The Court held that the public trust doctrine cannot be legislated away, so it has not so it has not been displaced by legislation such as clean air legislation. The doctrine both predates and is secured by the Constitution.
Rights under the constitution
Climate change litigation has also been brought claiming violations of constitutional or statutory rights. Many of these involve a general right to life or a specific right to a clean and healthy environment. An example outside the United States is the litigation by a farmer in Pakistan who successfully claimed that the Pakistan government’s inaction in implementing government policies for adaptation to climate change offended his fundamental rights, including the right to life (Asghar Leghari v Federation of Pakistan (Lahore High Court, WP No 25501/ 2015, 18 January 2016)).
In the United States, some litigation has claimed a violation of a different constitutional right, being the ‘due process’ clause contained within the US and various state constitutions.
Again, in Juliana v USA, the youth plaintiffs argued that the Government’s inaction and negligence in regulating greenhouse emissions violated the due process clause which prevents the Federal government from depriving a person of “life, liberty or property” without the “due process” of law. The District Court declined to summarily dismiss the proceedings.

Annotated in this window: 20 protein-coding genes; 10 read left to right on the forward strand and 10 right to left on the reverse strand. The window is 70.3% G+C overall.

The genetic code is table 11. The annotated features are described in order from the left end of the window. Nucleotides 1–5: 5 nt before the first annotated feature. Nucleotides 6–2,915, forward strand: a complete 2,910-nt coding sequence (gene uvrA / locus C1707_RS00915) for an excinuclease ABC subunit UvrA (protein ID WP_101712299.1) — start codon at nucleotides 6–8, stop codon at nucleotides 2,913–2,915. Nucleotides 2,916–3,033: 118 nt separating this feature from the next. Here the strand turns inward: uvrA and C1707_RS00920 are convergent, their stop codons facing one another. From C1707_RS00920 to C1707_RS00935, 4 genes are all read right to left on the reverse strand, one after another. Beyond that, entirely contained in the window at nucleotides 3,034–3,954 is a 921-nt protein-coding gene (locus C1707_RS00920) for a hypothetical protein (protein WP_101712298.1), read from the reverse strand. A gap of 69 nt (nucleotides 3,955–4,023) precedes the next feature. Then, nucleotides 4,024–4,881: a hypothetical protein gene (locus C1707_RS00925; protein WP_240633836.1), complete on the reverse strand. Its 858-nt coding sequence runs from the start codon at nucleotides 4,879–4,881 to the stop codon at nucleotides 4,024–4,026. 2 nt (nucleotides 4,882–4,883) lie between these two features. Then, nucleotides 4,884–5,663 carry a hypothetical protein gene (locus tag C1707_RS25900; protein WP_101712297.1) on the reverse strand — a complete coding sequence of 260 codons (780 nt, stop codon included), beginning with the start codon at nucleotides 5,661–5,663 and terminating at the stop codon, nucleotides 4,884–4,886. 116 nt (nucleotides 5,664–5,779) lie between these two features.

The Court found a nexus between the youth plaintiffs’ lives and livelihood and the current sustainability of the environment.
The Court found that “a stable climate system is quite literally the foundation of society” and a stable climate system is a necessary condition to exercising other rights to “life, liberty and property.” The long- awaited trial for this case is set for 29 October 2018.
Similarly, in the Hawaiian case of Re Application of Maui Electric Company,2 the Hawaii Public Utilities Commission approved a ‘power purchase’ from an energy producer whom relied on the burning of coal and petroleum. The plaintiff environmental organisation submitted it had a property interest in a ‘clean and healthful environment’ pursuant to Article XI, section 9 of the Hawaii Constitution, which would be affected by the approval of the power purchase. The plaintiff argued that it should have been afforded a ‘due process’ hearing resulting from the risk of this decision depriving this property interest.